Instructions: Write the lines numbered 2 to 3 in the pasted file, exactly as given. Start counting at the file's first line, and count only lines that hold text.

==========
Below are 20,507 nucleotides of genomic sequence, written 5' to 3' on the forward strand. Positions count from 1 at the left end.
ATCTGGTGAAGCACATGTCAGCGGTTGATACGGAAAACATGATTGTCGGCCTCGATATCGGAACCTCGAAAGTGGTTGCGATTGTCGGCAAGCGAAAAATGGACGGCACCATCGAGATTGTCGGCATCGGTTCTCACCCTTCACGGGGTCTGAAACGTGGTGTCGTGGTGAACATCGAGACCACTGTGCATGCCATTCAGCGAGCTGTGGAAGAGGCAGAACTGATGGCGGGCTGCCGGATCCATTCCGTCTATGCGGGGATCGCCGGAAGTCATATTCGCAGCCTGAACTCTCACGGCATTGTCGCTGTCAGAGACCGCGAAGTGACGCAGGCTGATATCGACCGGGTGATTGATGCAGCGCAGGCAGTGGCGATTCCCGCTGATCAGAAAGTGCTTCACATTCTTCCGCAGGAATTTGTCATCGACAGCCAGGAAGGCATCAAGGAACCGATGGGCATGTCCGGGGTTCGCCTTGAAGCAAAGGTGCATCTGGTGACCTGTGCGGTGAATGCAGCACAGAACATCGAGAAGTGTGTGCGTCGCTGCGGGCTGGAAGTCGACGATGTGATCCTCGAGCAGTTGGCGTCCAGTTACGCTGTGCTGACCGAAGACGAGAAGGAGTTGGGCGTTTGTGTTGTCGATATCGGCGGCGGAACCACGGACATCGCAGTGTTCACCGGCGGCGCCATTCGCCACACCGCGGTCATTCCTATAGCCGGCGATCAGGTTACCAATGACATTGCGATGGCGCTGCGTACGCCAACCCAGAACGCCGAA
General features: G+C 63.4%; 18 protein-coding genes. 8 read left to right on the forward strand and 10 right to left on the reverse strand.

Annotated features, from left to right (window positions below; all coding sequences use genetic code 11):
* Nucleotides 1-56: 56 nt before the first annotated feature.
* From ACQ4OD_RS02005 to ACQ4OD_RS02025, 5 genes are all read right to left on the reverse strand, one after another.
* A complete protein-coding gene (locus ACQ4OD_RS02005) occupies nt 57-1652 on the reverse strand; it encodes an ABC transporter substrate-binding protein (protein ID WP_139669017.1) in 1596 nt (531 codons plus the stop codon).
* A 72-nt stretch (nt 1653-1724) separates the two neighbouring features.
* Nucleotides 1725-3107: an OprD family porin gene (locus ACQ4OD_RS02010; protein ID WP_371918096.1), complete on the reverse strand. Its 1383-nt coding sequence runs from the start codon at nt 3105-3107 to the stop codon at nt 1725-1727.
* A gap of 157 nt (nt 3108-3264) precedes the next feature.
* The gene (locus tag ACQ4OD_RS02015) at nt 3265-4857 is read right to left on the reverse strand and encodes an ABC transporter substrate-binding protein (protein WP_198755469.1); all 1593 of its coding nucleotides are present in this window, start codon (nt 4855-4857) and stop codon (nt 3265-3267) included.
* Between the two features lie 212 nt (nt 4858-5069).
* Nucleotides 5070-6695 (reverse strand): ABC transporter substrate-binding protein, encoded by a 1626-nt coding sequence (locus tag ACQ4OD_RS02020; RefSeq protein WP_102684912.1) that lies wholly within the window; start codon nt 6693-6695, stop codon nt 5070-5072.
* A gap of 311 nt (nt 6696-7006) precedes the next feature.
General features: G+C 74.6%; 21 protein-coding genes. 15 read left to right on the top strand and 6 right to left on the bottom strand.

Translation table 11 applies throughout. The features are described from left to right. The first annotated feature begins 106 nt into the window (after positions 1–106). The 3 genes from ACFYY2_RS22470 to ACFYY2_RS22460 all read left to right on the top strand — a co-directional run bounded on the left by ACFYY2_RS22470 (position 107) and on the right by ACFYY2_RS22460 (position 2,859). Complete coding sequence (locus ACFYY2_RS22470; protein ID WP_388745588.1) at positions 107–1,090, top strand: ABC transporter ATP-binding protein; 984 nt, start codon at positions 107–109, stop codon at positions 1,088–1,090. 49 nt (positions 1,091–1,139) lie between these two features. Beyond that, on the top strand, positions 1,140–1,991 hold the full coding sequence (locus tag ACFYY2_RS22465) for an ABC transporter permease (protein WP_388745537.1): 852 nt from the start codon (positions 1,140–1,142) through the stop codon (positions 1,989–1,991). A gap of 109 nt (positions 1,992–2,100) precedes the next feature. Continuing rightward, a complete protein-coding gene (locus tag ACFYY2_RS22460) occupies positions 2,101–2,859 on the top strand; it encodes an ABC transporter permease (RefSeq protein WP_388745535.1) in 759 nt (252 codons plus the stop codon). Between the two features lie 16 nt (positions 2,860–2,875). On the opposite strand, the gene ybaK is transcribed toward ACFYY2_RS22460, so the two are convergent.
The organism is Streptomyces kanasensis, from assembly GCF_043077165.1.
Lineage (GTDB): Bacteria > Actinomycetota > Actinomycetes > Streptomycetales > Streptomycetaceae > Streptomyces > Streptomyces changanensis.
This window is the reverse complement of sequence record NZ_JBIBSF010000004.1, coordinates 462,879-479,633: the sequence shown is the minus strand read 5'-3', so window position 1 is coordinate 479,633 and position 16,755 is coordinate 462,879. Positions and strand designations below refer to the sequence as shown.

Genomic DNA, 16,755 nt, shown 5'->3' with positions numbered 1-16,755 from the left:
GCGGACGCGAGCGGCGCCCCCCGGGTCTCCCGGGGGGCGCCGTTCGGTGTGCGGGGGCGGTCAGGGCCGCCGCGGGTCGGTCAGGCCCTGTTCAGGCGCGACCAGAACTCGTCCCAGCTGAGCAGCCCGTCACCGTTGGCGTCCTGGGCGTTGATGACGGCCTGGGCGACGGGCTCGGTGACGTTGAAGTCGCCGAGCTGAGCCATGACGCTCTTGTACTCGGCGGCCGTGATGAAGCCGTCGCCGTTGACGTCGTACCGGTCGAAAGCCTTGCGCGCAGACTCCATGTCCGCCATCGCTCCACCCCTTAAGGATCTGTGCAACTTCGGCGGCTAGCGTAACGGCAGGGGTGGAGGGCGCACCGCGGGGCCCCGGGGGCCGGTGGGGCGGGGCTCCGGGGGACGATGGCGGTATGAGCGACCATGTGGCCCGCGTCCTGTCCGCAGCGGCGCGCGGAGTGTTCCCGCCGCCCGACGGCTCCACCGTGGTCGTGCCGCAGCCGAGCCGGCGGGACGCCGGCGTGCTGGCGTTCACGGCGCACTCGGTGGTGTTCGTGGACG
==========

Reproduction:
ATCTGGTGAAGCACATGTCAGCGGTTGATACGGAAAACATGATTGTCGGCCTCGATATCGGAACCTCGAAAGTGGTTGCGATTGTCGGCAAGCGAAAAATGGACGGCACCATCGAGATTGTCGGCATCGGTTCTCACCCTTCACGGGGTCTGAAACGTGGTGTCGTGGTGAACATCGAGACCACTGTGCATGCCATTCAGCGAGCTGTGGAAGAGGCAGAACTGATGGCGGGCTGCCGGATCCATTCCGTCTATGCGGGGATCGCCGGAAGTCATATTCGCAGCCTGAACTCTCACGGCATTGTCGCTGTCAGAGACCGCGAAGTGACGCAGGCTGATATCGACCGGGTGATTGATGCAGCGCAGGCAGTGGCGATTCCCGCTGATCAGAAAGTGCTTCACATTCTTCCGCAGGAATTTGTCATCGACAGCCAGGAAGGCATCAAGGAACCGATGGGCATGTCCGGGGTTCGCCTTGAAGCAAAGGTGCATCTGGTGACCTGTGCGGTGAATGCAGCACAGAACATCGAGAAGTGTGTGCGTCGCTGCGGGCTGGAAGTCGACGATGTGATCCTCGAGCAGTTGGCGTCCAGTTACGCTGTGCTGACCGAAGACGAGAAGGAGTTGGGCGTTTGTGTTGTCGATATCGGCGGCGGAACCACGGACATCGCAGTGTTCACCGGCGGCGCCATTCGCCACACCGCGGTCATTCCTATAGCCGGCGATCAGGTTACCAATGACATTGCGATGGCGCTGCGTACGCCAACCCAGAACGCCGAA
General features: G+C 63.4%; 18 protein-coding genes. 8 read left to right on the forward strand and 10 right to left on the reverse strand.